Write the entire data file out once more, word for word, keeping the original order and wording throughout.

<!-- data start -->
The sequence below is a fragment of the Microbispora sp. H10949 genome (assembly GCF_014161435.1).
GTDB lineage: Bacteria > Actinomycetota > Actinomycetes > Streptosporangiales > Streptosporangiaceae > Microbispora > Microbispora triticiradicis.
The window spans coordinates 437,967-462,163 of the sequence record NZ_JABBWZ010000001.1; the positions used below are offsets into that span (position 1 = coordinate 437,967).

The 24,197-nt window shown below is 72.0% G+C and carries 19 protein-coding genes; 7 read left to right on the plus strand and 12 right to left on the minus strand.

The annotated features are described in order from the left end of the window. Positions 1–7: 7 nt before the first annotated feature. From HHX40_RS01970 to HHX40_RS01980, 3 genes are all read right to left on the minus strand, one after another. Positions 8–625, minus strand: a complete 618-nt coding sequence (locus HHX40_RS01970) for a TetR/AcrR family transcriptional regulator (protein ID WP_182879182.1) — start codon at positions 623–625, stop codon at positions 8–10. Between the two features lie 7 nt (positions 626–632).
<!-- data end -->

The sequence below is a fragment of the Microbispora sp. H10949 genome (assembly GCF_014161435.1).
GTDB lineage: Bacteria > Actinomycetota > Actinomycetes > Streptosporangiales > Streptosporangiaceae > Microbispora > Microbispora triticiradicis.
The window spans coordinates 437,967-462,163 of the sequence record NZ_JABBWZ010000001.1; the positions used below are offsets into that span (position 1 = coordinate 437,967).

The 24,197-nt window shown below is 72.0% G+C and carries 19 protein-coding genes; 7 read left to right on the plus strand and 12 right to left on the minus strand.

The annotated features are described in order from the left end of the window. Positions 1–7: 7 nt before the first annotated feature. From HHX40_RS01970 to HHX40_RS01980, 3 genes are all read right to left on the minus strand, one after another. Positions 8–625, minus strand: a complete 618-nt coding sequence (locus HHX40_RS01970) for a TetR/AcrR family transcriptional regulator (protein ID WP_182879182.1) — start codon at positions 623–625, stop codon at positions 8–10. Between the two features lie 7 nt (positions 626–632).